“I’m very optimistic, I’m determined to lick it,” says Michael Douglas of his current bout of throat cancer. Douglas, dressed in black slacks and black shirt, has lost a considerable amount of weight, and his handsome face seems hardened by the treatments he has been undergoing.
Douglas is in New York for the premiere of his new film Wall Street: Money Never Sleeps. Directed by Oliver Stone, it is a sequel to the 1987 movie that won Douglas the Best Actor Oscar and made him a household name.
The announcement in August that the actor had a tumour in his throat and would undergo radiotherapy and chemotherapy sent shock waves through Hollywood. “The timing really sucked,” says Douglas. “When I got my biopsy and was told that it would be at least eight weeks of treatment, I realised it would coincide with the opening of our picture.
“Initially I said, ‘I’ll keep this to myself,’ but I really could not, because there was a large foreign tour planned, so I determined to let Fox [the studio that produced the film] know what was going on.”
The original picture – also directed by Stone – made Douglas’s masterly portrayal of the corporate raider Gordon Gekko – and his motto, “greed is good” – part of popular culture. It also featured Charlie Sheen as a young stockbroker hungry for success, and in the new film the equivalent role is played by Shia LaBeouf (better known for the blockbuster Transformers franchise) as Jake Moore, a smart young trader.
Set in 2008, Money Never Sleeps finds Gekko alone, an outsider who has served eight years in prison for securities fraud, money laundering and racketeering. The two men meet when Moore attends a lecture given by Gekko, who is promoting his new book, Is Greed Good? Gekko’s thesis is that “Greed is no longer good; it’s legal”, and he explains how rampant speculation and excessive leverage spell doom for the US economy.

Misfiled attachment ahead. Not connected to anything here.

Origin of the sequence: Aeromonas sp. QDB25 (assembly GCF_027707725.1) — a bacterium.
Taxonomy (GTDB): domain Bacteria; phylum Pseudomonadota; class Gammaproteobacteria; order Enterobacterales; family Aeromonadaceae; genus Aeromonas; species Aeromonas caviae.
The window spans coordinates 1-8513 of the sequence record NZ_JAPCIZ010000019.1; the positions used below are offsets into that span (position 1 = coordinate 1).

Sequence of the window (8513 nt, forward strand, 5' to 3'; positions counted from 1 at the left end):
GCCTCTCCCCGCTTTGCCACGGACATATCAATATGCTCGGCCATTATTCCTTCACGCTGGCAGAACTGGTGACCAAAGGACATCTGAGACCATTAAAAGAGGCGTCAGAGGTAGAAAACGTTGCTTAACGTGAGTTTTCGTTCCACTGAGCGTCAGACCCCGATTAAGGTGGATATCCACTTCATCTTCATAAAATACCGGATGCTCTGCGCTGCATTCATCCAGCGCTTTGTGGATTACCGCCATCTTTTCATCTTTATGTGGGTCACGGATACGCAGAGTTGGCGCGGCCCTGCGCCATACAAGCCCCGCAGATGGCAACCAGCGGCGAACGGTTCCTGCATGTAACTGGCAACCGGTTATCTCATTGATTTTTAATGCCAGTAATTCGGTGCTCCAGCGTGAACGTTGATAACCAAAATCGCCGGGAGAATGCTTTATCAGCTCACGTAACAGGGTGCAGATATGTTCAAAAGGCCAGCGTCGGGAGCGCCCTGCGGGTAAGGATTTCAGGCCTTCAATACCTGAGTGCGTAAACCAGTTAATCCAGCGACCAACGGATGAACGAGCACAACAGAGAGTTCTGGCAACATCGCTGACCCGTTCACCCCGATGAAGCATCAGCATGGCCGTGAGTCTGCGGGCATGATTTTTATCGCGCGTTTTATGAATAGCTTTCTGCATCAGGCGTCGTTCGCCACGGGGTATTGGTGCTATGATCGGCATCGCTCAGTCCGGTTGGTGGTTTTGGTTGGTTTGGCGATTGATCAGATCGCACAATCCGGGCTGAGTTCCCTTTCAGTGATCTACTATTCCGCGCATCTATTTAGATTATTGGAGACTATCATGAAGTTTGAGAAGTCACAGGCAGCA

Complications ensue when Gekko finds out that Jake is about to marry his estranged daughter, Winnie (Carey Mulligan, Oscar-nominated for An Education); she has not talked to him since he went to jail because she blames her brother’s death from a drug overdose on Gekko’s neglectfulness.
For Stone, returning to the world he captured so memorably in the 1980s was not only timely – given the credit crunch – but also, oddly, an opportunity to explore something new. Says Stone: “I don’t think I would have enjoyed working on Money Never Sleeps if it hadn’t been a wholly original story [the screenplay is credited to Allan Loeb and Stephen Schiff]. Twenty-three years makes a huge difference. It was very fresh to me.”
The financial landscape has certainly changed. “By 2008, no more Gekkos were possible,” Stone elaborates. “That character, that kind of buccaneer, was gone, replaced by institutions that had once been regulated. In the past, a bank was a bank, and an insurance company was an insurance company. In 2008, all that had changed. The firewalls between these functions were destroyed by the deregulation of the 1980s and 1990s.”
Yet Gekko has proved an enduring archetype. “When the first movie came out, it was not a huge financial hit, but [it] has taken on a complete life of its own,” Douglas says. “Gekko was as good a villain as you’re ever going to find. It just goes to show that moviegoers love a villain, especially a villain who’s decked out and has all the accoutrements.”